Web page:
Cartoonist Johnny Ryan has made a name for himself by using his offbeat style of humor to bust taboos and tell some very strange and often very adult stories. He’s best known for books including “Angry Youth Comix” and “Prison Pit” as well as comics and illustrations in “Vice.” At first glance, it might be surprising to learn that he’s now spending his days working on the new Nickelodeon animated series “Pig Goat Banana Cricket,” which he co-created with Dave Cooper. But after further inspection of the series’ protagonists and its subject matter, the series is vintage Ryan, just for an all-ages audience.
RELATED: Ryan Goes To “Prison”
Ryan took some time at Comic-Con International in San Diego to board the world famous CBR Yacht and sit down with Kiel Phegley to discuss his current workload, his approach to animation, and what aspects of his sensibilities work for both kids and adults.
On whether the show signals him getting tired of gag-style comics or if it’s just another weapon in his arsenal:
Johnny Ryan: I still do stuff for “Vice” magazine pretty much every month, and that’s pretty — it’s not X-rated, but it’s humor for adults most of the time — all the time. So I still do it, and I’m still working on “Prison Pit,” I just don’t have as much time to do it as I used to. I just always have an ability to sort of compartmentalize stuff, and I like to do different things. I still like to do funny gag stuff for adults over here, and I like to do more like darker, Lovecraftian MMA stuff over here, and I like to do like goofy, “Looney Tunes” kids stuff over here. I think it’s ridiculous that anybody needs to [say] I’m just this one guy that does one thing. People do all sorts of — you can do many things. You shouldn’t be boxed in. It’s more fun.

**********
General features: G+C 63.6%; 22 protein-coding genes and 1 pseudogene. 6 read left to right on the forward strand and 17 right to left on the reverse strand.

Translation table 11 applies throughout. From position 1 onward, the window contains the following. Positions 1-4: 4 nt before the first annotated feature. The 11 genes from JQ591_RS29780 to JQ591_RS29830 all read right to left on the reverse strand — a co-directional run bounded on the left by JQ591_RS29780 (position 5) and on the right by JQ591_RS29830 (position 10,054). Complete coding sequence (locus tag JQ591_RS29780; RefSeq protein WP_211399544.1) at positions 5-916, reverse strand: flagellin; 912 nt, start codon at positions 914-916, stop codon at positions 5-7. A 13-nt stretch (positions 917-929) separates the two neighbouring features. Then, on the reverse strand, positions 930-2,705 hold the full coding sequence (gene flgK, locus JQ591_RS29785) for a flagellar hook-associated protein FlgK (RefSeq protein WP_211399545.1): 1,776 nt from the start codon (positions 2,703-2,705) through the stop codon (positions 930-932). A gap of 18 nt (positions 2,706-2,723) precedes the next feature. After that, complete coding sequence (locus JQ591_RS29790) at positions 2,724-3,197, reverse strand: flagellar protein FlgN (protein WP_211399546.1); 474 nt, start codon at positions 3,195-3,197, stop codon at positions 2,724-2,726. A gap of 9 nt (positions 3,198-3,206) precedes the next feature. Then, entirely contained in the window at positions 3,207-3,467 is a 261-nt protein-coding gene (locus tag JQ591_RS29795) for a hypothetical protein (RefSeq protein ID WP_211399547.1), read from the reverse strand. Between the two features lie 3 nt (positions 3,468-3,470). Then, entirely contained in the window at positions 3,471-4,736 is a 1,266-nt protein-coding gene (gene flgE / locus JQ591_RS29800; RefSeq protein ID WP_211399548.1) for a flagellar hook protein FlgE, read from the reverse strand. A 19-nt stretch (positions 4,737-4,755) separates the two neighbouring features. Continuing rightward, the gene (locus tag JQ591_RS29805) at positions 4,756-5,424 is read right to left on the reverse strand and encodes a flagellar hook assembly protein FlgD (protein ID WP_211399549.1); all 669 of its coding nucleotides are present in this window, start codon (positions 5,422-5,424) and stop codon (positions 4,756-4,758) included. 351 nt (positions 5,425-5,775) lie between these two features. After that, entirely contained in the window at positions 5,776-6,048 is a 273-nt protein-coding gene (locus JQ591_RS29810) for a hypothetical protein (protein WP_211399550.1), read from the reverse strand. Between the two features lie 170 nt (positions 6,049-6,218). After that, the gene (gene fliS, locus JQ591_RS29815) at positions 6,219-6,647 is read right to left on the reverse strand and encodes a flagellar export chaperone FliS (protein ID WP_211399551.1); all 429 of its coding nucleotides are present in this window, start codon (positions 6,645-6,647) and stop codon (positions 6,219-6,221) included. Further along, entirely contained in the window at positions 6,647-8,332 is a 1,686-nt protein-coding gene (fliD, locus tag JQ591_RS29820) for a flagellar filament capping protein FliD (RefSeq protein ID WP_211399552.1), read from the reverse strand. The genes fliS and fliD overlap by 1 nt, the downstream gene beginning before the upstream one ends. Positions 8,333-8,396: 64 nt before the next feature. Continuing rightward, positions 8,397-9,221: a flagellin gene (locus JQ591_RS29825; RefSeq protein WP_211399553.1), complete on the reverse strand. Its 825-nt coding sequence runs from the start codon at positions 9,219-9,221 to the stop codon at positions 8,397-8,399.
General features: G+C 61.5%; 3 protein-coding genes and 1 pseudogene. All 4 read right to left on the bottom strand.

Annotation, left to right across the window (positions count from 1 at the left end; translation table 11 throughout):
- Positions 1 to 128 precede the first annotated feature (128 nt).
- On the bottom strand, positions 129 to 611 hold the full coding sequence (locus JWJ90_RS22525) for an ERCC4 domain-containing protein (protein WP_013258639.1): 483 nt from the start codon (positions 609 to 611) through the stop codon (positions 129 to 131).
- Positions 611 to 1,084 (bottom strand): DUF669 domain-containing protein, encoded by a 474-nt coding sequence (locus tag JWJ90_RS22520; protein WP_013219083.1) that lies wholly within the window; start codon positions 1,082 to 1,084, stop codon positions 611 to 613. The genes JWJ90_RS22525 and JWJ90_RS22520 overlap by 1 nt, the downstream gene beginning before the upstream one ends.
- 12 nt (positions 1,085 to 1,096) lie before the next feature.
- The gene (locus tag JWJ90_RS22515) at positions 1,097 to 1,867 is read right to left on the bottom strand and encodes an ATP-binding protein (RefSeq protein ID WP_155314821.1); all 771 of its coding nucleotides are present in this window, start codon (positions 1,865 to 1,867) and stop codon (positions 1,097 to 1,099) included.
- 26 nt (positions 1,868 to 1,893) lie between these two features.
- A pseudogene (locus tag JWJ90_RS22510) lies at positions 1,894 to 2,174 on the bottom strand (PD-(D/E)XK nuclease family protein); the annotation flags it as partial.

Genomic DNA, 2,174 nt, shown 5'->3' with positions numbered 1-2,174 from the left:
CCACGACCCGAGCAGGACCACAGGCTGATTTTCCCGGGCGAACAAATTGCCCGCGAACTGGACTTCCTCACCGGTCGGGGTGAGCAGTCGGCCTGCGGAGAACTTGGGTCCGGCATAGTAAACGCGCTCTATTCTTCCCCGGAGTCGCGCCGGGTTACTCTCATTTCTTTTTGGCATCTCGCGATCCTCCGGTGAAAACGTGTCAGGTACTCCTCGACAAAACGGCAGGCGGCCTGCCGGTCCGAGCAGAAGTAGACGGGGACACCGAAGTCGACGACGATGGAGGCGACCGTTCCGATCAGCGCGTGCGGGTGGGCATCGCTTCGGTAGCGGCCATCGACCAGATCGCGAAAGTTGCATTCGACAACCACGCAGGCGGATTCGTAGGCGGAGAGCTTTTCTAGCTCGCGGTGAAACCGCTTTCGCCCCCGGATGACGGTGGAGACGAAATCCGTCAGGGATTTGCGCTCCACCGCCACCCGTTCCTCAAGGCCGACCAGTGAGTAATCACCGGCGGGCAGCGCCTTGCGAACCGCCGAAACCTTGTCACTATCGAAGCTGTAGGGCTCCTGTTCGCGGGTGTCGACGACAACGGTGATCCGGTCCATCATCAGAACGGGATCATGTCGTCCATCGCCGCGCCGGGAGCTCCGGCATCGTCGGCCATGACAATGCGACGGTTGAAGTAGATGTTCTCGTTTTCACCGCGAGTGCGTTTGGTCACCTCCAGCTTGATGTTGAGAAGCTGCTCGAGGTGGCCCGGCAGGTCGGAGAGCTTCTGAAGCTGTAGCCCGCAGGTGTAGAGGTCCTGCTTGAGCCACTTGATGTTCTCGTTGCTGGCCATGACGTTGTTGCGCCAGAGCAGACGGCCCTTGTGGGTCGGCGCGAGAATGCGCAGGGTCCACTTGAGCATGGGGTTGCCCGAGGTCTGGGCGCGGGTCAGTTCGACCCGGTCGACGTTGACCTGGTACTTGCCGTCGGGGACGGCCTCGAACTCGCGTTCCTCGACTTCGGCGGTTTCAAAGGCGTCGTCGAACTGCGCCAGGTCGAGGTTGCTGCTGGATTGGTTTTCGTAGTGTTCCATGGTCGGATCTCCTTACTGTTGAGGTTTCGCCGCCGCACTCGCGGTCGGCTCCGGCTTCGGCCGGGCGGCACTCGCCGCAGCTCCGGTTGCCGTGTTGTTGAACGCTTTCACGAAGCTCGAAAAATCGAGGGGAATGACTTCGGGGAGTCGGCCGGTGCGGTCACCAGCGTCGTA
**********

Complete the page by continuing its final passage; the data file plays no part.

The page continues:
On whether the adult nature of his earlier work made it hard for him to break into animation:
I’m sure there was, but it was never really brought up or made an issue. To Nickelodeon’s credit, they were the ones who sort of came to Dave Cooper and I — Dave Cooper, the co-creator of the show — and Dave’s work is also very adult. His comic work is very adult, it’s sort of a different kind of adult. But I think Nickelodeon, they saw the work that we had done for kids — Dave Cooper and I collaborated on several children’s comics for “Nickelodeon” magazine — and they saw them and they were like, “Hey, this has a really cool look to it, it’s funny, it’s got strong characters. What do you guys think of developing this into something?” And so, at the time, I was just kinda like — I’m one of these guys that if somebody offers me work I take it — so I was sort of like, “Okay, let’s try it out, see how it goes.” And it was just sort of like a process of let’s see if this goes anywhere, you know. It actually wound up going somewhere.
On why so many cartoonists have made the jump to animation:
Comics, it’s sort of feast or famine. I didn’t make a living just off my comics. I was doing comics, I was doing illustration for “Vice” and comics for “Vice” and stuff for “Bloomberg Businessweek” and “Runner’s World”; characters design for some TV development thing. If you want to actually try to make a living doing this you’ve gotta be able to do as much as you possibly can. You can’t just live off of doing your comic unless — there’s probably like five guys in the world, you know, who are able to do that. Dan Klowes, Chris Ware, right off the gate they’re great artists who immediately get a great, solid following and they can just do it. I think most of us have to hustle and get like a lot of gigs going at the same time.
On what parts of his comedic sensibilities work regardless of the intended audience:
I think both for my kids stuff and my adult stuff, it’s just like they both have that same sense of nonsense; that sort of like completely bizarro, nonsensical humor that I have. It’s just kind of like the content is slightly altered. So instead of Doctor Strange’s penis, I’ll do pizza and boogers and, you know… weird mutant monster things. With Nickelodeon, they have certain parameters of which you have — there’s certain things you can’t do. Within those parameters, we’re trying to — we’re not sort of thinking, “Oh, I wanna make this show for the 10-12 year-old demographic.” We’re thinking, Nickelodeon has given us these guidelines, how can we make the funniest show we possibly can that makes us laugh? That’s how we approach it, because I don’t think I’d be able to do it if I was like, “What does Billy in Iowa, 13 years-old, what does he want to watch?” I can only answer what am I gonna laugh at.
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